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Backgrounds High-throughput techniques allow us to measure a wide-range of phospholipids which can provide insight into the mechanisms of hypertension. We aimed to conduct an in-depth multi-omics study of various phospholipids with systolic blood pressure (SBP) and diastolic blood pressure (DBP). Methods The associations of blood pressure and 151 plasma phospholipids measured by electrospray ionization tandem mass spectrometry were performed by linear regression in five European cohorts (n = 2,786 in discovery and n = 1,185 in replication). We further explored the blood pressure-related phospholipids in Erasmus Rucphen Family (ERF) study by associating them with multiple cardiometabolic traits (linear regression) and predicting incident hypertension (Cox regression). Mendelian Randomization (MR) and phenome-wide association study (pheWAS) were also explored to further investigate these association results. Results We identified six phosphatidylethanolamines (PE 38:3, PE 38:4, PE 38:6, PE 40:4, PE 40:5 and PE 40:6) and two phosphatidylcholines (PC 32:1 and PC 40:5) which together predicted incident hypertension with an area under the curve (AUC) of 0.61. The identified eight phospholipids are strongly associated with triglycerides, obesity related traits (e.g. waist, waist-hip ratio, total fat percentage, BMI, lipid-lowering medication, and leptin), diabetes related traits (e.g. glucose, HOMA-IR and insulin) and prevalent type 2 diabetes. The genetic determinants of these phospholipids also associated with many lipoproteins, heart rate, pulse rate and blood cell counts. No significant association was identified by bi-directional MR approach. Conclusion We identified eight blood pressure-related circulating phospholipids that have a predictive value for incident hypertension. Our cross-omics analyses show that phospholipid metabolites in the circulation may yield insight into blood pressure regulation and raise a number of testable hypothesis for future research.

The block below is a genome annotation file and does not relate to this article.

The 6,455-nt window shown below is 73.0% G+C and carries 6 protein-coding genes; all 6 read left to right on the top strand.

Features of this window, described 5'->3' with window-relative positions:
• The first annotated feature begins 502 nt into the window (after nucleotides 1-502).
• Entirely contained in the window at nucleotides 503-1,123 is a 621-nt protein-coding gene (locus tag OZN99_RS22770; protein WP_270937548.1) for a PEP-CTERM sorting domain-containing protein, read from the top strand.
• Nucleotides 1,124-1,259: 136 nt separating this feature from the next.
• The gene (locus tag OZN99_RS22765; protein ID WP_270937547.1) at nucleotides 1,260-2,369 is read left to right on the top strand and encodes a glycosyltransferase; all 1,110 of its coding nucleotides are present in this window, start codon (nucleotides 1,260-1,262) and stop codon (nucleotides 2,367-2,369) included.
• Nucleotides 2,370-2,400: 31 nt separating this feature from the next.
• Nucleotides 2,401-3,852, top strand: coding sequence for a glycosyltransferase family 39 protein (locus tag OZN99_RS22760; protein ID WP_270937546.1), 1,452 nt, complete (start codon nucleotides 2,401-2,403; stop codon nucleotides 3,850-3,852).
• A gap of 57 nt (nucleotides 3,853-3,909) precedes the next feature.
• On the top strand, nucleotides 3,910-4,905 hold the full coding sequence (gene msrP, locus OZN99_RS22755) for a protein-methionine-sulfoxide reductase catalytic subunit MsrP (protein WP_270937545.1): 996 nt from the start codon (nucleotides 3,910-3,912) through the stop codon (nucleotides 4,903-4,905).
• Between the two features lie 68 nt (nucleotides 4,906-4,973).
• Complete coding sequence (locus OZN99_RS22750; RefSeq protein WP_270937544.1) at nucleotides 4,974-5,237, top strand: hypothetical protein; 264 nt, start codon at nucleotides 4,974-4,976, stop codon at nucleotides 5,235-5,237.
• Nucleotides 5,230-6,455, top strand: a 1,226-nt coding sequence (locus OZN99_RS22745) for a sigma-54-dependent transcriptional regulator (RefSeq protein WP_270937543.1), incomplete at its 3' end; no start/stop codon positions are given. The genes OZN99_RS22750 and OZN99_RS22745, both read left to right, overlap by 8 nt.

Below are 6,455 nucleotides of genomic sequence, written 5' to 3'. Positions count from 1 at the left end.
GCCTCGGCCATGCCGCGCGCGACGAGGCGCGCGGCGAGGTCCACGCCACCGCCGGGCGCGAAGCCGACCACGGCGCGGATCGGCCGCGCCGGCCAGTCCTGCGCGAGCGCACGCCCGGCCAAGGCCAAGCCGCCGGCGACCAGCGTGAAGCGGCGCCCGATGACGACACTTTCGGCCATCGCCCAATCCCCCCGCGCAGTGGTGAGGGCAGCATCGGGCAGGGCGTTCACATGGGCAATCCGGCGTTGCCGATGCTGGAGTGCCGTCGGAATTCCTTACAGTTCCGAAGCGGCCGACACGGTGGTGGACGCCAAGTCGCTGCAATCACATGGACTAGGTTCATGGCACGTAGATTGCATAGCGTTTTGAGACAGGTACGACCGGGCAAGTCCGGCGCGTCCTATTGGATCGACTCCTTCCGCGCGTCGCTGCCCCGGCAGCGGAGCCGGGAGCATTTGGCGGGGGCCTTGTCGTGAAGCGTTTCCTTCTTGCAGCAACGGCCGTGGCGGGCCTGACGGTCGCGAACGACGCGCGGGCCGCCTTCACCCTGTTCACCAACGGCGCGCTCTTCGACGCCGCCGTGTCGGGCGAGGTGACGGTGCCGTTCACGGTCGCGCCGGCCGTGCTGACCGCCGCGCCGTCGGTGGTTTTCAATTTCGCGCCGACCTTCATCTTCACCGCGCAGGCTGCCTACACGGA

Original publication

DOI

10.1101/2020.12.08.20245050

Type

Journal article

Publication Date

11/12/2020